Rosalind Kerr is an assistant professor of Dramatic Theory and Criticism in the Drama Department of the University of Alberta. Her main areas of concentration are modern and contemporary dramatic and performance theory with an emphasis on feminist, gay/lesbian / queer and critical race theory. She is preparing a book on the first Italian actresses in sixteenth-century Commedia dell’Arte. Another very important interest is in women’s auto/biography, focusing primarily on her grandmother Constance Kerr Sissons's archive of letters, journals and an as yet unpublished novel.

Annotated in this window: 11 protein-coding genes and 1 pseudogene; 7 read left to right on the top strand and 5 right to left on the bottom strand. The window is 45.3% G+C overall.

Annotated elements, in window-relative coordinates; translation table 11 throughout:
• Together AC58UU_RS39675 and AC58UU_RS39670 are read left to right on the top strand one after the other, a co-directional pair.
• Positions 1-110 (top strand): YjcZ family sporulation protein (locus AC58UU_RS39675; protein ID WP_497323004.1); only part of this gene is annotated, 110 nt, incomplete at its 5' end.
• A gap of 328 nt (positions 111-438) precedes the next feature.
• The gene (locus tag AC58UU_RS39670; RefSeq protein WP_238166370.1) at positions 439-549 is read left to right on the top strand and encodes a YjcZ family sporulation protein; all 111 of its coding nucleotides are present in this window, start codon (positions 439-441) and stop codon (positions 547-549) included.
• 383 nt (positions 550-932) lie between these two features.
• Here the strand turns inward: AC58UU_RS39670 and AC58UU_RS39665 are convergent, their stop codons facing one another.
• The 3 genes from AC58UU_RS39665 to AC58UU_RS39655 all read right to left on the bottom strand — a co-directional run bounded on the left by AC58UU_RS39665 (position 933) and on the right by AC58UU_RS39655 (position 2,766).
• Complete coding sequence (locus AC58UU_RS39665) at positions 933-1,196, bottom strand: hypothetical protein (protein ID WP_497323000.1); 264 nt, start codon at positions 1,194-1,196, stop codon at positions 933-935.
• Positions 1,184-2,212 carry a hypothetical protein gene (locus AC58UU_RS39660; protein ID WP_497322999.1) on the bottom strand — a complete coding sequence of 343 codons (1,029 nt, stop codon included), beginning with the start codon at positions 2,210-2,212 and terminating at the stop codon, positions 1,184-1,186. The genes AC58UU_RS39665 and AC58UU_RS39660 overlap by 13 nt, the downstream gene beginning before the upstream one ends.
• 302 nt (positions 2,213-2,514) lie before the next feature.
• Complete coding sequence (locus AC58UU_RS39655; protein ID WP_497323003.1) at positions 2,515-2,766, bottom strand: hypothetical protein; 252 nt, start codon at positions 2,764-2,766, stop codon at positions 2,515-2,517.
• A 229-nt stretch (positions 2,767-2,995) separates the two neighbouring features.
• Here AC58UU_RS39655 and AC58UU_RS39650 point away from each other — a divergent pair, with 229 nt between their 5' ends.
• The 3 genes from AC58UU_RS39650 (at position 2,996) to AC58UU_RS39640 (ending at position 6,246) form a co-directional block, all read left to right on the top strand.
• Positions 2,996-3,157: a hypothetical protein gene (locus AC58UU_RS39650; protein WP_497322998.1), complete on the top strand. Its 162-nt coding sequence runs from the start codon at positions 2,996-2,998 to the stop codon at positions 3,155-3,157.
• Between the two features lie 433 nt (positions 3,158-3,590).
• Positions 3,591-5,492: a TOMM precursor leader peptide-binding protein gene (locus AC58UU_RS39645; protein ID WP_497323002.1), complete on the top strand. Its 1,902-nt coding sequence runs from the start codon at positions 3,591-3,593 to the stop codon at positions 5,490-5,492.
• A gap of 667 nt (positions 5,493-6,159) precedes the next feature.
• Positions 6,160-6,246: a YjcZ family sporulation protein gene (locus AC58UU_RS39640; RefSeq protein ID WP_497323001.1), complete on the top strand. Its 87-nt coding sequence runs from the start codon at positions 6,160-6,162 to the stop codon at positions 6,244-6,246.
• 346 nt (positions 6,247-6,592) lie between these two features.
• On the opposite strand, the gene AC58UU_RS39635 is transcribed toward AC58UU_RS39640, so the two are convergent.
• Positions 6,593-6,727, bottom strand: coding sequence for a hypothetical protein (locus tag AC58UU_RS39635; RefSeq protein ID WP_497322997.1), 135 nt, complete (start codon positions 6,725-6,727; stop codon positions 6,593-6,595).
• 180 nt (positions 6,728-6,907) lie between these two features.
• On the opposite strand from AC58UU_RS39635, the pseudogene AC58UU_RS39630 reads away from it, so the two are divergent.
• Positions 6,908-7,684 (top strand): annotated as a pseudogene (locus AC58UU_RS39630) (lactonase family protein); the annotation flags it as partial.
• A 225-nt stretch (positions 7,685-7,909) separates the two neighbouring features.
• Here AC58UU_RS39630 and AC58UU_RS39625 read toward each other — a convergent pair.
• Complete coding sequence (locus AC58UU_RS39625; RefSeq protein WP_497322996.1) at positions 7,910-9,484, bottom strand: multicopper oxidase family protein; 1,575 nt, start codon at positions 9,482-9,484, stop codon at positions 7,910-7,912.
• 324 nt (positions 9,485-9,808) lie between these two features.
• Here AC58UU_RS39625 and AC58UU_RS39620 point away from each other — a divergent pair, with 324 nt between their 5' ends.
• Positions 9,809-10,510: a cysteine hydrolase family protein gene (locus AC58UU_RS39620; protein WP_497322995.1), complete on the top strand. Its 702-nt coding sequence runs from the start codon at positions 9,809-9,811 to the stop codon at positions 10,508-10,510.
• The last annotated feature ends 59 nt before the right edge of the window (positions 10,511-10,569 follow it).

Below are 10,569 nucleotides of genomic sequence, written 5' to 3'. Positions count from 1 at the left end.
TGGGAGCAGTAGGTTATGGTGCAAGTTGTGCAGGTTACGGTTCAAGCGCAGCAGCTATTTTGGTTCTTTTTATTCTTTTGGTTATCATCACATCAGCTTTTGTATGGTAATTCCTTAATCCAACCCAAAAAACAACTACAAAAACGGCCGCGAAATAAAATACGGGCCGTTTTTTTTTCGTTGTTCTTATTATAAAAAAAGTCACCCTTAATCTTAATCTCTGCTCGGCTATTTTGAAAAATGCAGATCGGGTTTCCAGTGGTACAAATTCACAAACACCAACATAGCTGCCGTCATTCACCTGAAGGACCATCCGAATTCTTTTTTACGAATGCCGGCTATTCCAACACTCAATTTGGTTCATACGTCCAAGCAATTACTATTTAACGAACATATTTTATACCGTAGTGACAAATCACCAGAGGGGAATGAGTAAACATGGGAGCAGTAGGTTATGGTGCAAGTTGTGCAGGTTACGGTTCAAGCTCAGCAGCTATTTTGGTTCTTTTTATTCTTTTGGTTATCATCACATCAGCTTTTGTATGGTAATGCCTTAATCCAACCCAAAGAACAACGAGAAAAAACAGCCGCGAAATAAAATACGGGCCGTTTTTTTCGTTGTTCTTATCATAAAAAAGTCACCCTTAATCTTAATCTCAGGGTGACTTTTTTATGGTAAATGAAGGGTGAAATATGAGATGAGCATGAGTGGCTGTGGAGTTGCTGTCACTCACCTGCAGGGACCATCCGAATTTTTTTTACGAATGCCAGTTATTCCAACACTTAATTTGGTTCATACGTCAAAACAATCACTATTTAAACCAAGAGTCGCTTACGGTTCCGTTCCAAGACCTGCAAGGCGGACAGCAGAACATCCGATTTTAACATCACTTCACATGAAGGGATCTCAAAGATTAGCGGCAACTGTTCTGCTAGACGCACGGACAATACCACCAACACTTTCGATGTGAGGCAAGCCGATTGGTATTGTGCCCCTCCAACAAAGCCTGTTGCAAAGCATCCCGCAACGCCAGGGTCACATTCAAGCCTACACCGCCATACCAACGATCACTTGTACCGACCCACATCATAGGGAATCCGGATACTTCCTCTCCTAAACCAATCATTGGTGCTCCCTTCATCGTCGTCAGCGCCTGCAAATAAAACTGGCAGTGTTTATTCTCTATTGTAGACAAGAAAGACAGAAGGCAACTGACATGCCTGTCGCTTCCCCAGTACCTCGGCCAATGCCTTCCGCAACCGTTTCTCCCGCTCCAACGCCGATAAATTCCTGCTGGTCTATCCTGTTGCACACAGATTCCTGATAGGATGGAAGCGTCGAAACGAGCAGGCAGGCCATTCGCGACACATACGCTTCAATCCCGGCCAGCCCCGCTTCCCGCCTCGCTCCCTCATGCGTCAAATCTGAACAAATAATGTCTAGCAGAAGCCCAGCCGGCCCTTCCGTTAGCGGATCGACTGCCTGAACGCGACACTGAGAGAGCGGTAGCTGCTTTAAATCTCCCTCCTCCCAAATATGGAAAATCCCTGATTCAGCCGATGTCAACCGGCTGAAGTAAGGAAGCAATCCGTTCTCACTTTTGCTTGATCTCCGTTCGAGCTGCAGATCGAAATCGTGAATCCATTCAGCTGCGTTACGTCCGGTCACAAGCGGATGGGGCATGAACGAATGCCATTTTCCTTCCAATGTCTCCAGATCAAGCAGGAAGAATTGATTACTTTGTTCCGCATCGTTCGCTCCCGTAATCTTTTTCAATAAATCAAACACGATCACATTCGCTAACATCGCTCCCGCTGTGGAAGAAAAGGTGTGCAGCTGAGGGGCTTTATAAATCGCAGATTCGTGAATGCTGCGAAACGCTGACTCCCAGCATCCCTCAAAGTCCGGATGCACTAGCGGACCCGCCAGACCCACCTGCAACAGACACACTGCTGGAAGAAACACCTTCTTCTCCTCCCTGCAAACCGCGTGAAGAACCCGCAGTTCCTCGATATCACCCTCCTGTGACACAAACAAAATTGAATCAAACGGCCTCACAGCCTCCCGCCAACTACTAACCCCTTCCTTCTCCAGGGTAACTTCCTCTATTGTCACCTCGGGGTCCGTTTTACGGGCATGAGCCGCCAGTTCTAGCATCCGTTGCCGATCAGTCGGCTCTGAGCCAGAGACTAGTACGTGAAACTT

Mary Henley Rubio is a professor of English at the University of Guelph where she has taught since 1967. With Elizabeth Waterston, Professor Emeritus at the University of Guelph, she has edited The Selected Journals of L. M. Montgomery (Volumes 1 to 4 with a fifth volume to come [Oxford UP]), co-written Writing a Life: L. M. Montgomery (ECW Press) and co-published many other items on Montgomery. Since its founding in 1975, she has co-edited the academic journal CCL: Canadian Children’s Literature/Littérature canadienne pour la jeunesse. Mary Rubio’s most recent publication on Montgomery is “L. M. Montgomery: Scottish-Presbyterian Agency in Canadian Culture,” L. M. Montgomery and Canadian Culture, ed. Irene Gammel and Elizabeth Epperly (U of Toronto P), and she is working on the official biography of Montgomery.